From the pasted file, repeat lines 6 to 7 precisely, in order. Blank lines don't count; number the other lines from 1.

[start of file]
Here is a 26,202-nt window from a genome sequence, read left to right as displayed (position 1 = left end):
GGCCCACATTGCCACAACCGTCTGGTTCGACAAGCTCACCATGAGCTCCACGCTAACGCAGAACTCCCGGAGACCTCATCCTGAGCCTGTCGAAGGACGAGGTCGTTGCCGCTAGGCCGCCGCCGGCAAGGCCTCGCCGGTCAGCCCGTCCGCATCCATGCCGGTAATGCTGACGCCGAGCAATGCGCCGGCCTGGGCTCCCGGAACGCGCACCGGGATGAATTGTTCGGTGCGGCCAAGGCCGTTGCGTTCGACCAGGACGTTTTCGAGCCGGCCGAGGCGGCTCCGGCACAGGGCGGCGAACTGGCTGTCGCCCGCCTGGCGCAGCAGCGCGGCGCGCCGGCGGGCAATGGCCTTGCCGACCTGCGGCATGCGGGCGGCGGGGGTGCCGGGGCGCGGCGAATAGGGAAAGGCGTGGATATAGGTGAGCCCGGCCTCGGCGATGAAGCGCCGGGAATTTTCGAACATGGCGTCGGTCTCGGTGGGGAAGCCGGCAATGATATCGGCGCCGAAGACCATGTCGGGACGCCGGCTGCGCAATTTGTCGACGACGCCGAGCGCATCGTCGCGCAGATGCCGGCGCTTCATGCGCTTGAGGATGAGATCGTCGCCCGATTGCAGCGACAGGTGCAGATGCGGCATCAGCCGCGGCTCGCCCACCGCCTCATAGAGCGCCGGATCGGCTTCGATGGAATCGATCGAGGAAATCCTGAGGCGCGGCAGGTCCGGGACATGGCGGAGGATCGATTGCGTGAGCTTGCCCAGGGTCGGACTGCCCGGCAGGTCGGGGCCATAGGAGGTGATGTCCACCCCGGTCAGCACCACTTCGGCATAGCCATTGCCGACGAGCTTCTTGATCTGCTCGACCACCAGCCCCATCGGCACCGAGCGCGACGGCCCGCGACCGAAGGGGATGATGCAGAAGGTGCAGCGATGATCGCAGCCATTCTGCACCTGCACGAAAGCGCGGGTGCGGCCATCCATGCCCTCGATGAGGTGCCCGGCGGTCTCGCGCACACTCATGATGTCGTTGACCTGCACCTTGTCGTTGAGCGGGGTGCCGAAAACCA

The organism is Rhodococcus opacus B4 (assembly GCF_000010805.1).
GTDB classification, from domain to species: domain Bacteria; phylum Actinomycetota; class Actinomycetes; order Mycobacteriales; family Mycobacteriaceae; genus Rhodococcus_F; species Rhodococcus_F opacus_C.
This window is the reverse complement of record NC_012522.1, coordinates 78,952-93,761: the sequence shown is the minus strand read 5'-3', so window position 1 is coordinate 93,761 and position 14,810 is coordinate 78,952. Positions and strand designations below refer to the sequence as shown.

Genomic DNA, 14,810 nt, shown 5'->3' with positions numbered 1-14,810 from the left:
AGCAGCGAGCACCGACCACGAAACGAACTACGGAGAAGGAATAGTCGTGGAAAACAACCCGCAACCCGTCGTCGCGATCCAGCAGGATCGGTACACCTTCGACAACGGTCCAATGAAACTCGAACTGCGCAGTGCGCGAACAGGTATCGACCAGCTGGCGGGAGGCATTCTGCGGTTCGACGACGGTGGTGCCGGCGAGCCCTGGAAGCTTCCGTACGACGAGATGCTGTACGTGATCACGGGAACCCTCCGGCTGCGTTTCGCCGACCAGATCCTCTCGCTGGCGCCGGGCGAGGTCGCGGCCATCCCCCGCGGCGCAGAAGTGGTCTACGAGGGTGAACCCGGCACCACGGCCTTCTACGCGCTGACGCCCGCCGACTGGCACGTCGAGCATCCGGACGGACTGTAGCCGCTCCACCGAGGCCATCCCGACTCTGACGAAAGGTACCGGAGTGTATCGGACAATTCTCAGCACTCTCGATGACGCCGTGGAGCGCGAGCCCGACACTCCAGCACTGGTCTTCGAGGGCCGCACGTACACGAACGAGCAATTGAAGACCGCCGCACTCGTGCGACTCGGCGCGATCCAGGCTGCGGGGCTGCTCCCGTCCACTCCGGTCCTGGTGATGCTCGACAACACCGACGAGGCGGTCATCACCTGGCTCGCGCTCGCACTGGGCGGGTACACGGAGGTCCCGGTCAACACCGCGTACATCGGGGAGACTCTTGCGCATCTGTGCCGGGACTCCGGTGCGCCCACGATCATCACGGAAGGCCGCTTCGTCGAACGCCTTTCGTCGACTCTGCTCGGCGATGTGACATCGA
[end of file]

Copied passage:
Genomic DNA, 14,810 nt, shown 5'->3' with positions numbered 1-14,810 from the left:
AGCAGCGAGCACCGACCACGAAACGAACTACGGAGAAGGAATAGTCGTGGAAAACAACCCGCAACCCGTCGTCGCGATCCAGCAGGATCGGTACACCTTCGACAACGGTCCAATGAAACTCGAACTGCGCAGTGCGCGAACAGGTATCGACCAGCTGGCGGGAGGCATTCTGCGGTTCGACGACGGTGGTGCCGGCGAGCCCTGGAAGCTTCCGTACGACGAGATGCTGTACGTGATCACGGGAACCCTCCGGCTGCGTTTCGCCGACCAGATCCTCTCGCTGGCGCCGGGCGAGGTCGCGGCCATCCCCCGCGGCGCAGAAGTGGTCTACGAGGGTGAACCCGGCACCACGGCCTTCTACGCGCTGACGCCCGCCGACTGGCACGTCGAGCATCCGGACGGACTGTAGCCGCTCCACCGAGGCCATCCCGACTCTGACGAAAGGTACCGGAGTGTATCGGACAATTCTCAGCACTCTCGATGACGCCGTGGAGCGCGAGCCCGACACTCCAGCACTGGTCTTCGAGGGCCGCACGTACACGAACGAGCAATTGAAGACCGCCGCACTCGTGCGACTCGGCGCGATCCAGGCTGCGGGGCTGCTCCCGTCCACTCCGGTCCTGGTGATGCTCGACAACACCGACGAGGCGGTCATCACCTGGCTCGCGCTCGCACTGGGCGGGTACACGGAGGTCCCGGTCAACACCGCGTACATCGGGGAGACTCTTGCGCATCTGTGCCGGGACTCCGGTGCGCCCACGATCATCACGGAAGGCCGCTTCGTCGAACGCCTTTCGTCGACTCTGCTCGGCGATGTGACATCGA